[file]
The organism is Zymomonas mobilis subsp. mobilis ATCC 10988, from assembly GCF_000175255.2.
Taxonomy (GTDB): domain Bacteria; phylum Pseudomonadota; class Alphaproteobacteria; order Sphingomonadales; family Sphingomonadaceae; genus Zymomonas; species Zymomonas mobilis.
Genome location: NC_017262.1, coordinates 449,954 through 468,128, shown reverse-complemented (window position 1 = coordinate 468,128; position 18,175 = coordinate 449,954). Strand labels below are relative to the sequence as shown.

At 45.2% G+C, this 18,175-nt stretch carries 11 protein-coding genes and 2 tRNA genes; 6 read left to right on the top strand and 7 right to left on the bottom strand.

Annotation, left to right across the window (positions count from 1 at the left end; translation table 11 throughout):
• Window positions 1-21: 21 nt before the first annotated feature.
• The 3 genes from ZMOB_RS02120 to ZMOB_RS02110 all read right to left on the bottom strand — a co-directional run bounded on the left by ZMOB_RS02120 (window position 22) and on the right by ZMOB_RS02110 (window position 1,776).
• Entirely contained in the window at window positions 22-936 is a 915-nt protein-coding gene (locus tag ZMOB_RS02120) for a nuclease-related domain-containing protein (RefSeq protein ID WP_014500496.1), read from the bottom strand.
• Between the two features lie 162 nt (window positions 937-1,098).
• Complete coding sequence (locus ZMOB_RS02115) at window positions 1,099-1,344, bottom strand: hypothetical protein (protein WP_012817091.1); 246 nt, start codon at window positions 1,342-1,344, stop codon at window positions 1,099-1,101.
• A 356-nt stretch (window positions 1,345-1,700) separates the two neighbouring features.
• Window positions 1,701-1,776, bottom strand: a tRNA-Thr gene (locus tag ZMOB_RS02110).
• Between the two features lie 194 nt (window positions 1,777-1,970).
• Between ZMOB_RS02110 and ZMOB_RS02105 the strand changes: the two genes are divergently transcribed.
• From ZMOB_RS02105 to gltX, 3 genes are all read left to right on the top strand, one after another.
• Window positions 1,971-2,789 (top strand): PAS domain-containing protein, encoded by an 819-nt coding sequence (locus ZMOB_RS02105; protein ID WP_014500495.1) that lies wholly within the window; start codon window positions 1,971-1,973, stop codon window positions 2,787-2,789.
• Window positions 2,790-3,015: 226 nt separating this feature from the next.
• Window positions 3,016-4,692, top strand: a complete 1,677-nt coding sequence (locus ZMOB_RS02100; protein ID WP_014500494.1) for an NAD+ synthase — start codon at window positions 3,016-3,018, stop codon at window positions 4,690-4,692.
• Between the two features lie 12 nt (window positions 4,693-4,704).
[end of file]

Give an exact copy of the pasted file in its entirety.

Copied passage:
The organism is Zymomonas mobilis subsp. mobilis ATCC 10988, from assembly GCF_000175255.2.
Taxonomy (GTDB): domain Bacteria; phylum Pseudomonadota; class Alphaproteobacteria; order Sphingomonadales; family Sphingomonadaceae; genus Zymomonas; species Zymomonas mobilis.
Genome location: NC_017262.1, coordinates 449,954 through 468,128, shown reverse-complemented (window position 1 = coordinate 468,128; position 18,175 = coordinate 449,954). Strand labels below are relative to the sequence as shown.

At 45.2% G+C, this 18,175-nt stretch carries 11 protein-coding genes and 2 tRNA genes; 6 read left to right on the top strand and 7 right to left on the bottom strand.

Annotation, left to right across the window (positions count from 1 at the left end; translation table 11 throughout):
• Window positions 1-21: 21 nt before the first annotated feature.
• The 3 genes from ZMOB_RS02120 to ZMOB_RS02110 all read right to left on the bottom strand — a co-directional run bounded on the left by ZMOB_RS02120 (window position 22) and on the right by ZMOB_RS02110 (window position 1,776).
• Entirely contained in the window at window positions 22-936 is a 915-nt protein-coding gene (locus tag ZMOB_RS02120) for a nuclease-related domain-containing protein (RefSeq protein ID WP_014500496.1), read from the bottom strand.
• Between the two features lie 162 nt (window positions 937-1,098).
• Complete coding sequence (locus ZMOB_RS02115) at window positions 1,099-1,344, bottom strand: hypothetical protein (protein WP_012817091.1); 246 nt, start codon at window positions 1,342-1,344, stop codon at window positions 1,099-1,101.
• A 356-nt stretch (window positions 1,345-1,700) separates the two neighbouring features.
• Window positions 1,701-1,776, bottom strand: a tRNA-Thr gene (locus tag ZMOB_RS02110).
• Between the two features lie 194 nt (window positions 1,777-1,970).
• Between ZMOB_RS02110 and ZMOB_RS02105 the strand changes: the two genes are divergently transcribed.
• From ZMOB_RS02105 to gltX, 3 genes are all read left to right on the top strand, one after another.
• Window positions 1,971-2,789 (top strand): PAS domain-containing protein, encoded by an 819-nt coding sequence (locus ZMOB_RS02105; protein ID WP_014500495.1) that lies wholly within the window; start codon window positions 1,971-1,973, stop codon window positions 2,787-2,789.
• Window positions 2,790-3,015: 226 nt separating this feature from the next.
• Window positions 3,016-4,692, top strand: a complete 1,677-nt coding sequence (locus ZMOB_RS02100; protein ID WP_014500494.1) for an NAD+ synthase — start codon at window positions 3,016-3,018, stop codon at window positions 4,690-4,692.
• Between the two features lie 12 nt (window positions 4,693-4,704).